So Tran, like Elvis, almost certainly had left the building. Still, this result did not satisfy the protesters. They knew the Ho poster continued to hang on the wall inside the store, whether or not they could see it. And they were determined to remain, demonizing Tran, until he was officially expelled from the mini-mall and sent packing to God knows where.
And thus has Westminster, a.k.a. "Little Saigon," replayed a drama out of the American '50s. And with gusto, mind you. The free speech rights of Truong Van Tran matter about as much in Westminster today as did the rights of the Hollywood 10 after they were blacklisted by the studios in the midst of the Cold War. In both cases the dominant culture simply wanted the political heretics gone, disappeared.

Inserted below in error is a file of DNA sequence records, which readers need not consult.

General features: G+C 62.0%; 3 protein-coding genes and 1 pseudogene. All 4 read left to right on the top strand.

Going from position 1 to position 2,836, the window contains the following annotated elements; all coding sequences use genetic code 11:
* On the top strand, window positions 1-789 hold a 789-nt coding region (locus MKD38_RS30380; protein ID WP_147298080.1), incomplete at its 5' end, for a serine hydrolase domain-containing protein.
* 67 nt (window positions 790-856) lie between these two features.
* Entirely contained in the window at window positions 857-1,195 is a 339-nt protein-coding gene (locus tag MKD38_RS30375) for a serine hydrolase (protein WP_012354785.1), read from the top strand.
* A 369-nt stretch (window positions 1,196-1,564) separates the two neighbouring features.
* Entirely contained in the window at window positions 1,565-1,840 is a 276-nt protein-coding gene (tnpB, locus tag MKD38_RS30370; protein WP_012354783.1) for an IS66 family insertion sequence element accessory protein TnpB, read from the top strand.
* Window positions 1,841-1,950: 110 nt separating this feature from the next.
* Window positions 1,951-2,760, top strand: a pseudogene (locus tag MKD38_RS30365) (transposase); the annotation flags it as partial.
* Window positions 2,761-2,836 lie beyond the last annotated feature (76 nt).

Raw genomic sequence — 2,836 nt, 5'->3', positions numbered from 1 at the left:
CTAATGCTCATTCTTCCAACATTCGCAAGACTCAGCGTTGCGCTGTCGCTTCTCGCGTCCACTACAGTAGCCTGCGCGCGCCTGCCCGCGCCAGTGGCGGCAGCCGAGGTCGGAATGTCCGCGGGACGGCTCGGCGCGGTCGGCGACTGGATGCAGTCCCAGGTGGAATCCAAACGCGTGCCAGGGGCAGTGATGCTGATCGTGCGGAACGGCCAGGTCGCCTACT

But we have a lingering irony here, no? Because, even as the social extermination of Tran proceeds in Westminster, Hollywood is trying to salve its own wounds from the real Cold War half a century ago.
The director Elia Kazan, who famously ratted on friends before the House Un-American Activities Committee and became the symbol of personal betrayal, will be honored at this spring's Oscars with an award for lifetime achievement. The award will represent the first recognition of Kazan in decades.
In years past, Hollywood institutions such as the Los Angeles Film Critics Assn. and the American Film Institute have been urged, quietly, to honor the man who directed such movies as "On the Waterfront" and "A Streetcar Named Desire." All such entreaties have been turned back.
Finally breaking the taboo on Kazan was bound to incite the ire of blacklisted screenwriters and, sure enough, they are organizing a staid protest, asking attendees to "sit on their hands" when Kazan walks down to accept his award.